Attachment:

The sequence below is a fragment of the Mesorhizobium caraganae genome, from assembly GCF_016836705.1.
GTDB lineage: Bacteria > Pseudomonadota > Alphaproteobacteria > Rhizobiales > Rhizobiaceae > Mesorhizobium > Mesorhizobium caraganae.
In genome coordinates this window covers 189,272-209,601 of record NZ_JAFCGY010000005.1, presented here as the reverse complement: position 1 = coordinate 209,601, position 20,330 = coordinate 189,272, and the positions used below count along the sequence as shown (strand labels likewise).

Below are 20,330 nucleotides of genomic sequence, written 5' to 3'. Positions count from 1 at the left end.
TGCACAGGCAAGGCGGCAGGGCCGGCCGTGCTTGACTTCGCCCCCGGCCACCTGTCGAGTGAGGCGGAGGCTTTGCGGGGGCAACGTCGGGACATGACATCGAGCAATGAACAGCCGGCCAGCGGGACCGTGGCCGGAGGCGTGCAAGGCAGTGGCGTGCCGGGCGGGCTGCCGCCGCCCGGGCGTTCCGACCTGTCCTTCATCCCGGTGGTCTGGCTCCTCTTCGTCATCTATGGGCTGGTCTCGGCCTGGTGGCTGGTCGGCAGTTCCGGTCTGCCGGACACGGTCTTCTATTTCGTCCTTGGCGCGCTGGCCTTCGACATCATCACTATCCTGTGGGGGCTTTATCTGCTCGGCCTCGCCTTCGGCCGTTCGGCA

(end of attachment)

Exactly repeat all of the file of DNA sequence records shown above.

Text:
The sequence below is a fragment of the Mesorhizobium caraganae genome, from assembly GCF_016836705.1.
GTDB lineage: Bacteria > Pseudomonadota > Alphaproteobacteria > Rhizobiales > Rhizobiaceae > Mesorhizobium > Mesorhizobium caraganae.
In genome coordinates this window covers 189,272-209,601 of record NZ_JAFCGY010000005.1, presented here as the reverse complement: position 1 = coordinate 209,601, position 20,330 = coordinate 189,272, and the positions used below count along the sequence as shown (strand labels likewise).

Below are 20,330 nucleotides of genomic sequence, written 5' to 3'. Positions count from 1 at the left end.
TGCACAGGCAAGGCGGCAGGGCCGGCCGTGCTTGACTTCGCCCCCGGCCACCTGTCGAGTGAGGCGGAGGCTTTGCGGGGGCAACGTCGGGACATGACATCGAGCAATGAACAGCCGGCCAGCGGGACCGTGGCCGGAGGCGTGCAAGGCAGTGGCGTGCCGGGCGGGCTGCCGCCGCCCGGGCGTTCCGACCTGTCCTTCATCCCGGTGGTCTGGCTCCTCTTCGTCATCTATGGGCTGGTCTCGGCCTGGTGGCTGGTCGGCAGTTCCGGTCTGCCGGACACGGTCTTCTATTTCGTCCTTGGCGCGCTGGCCTTCGACATCATCACTATCCTGTGGGGGCTTTATCTGCTCGGCCTCGCCTTCGGCCGTTCGGCA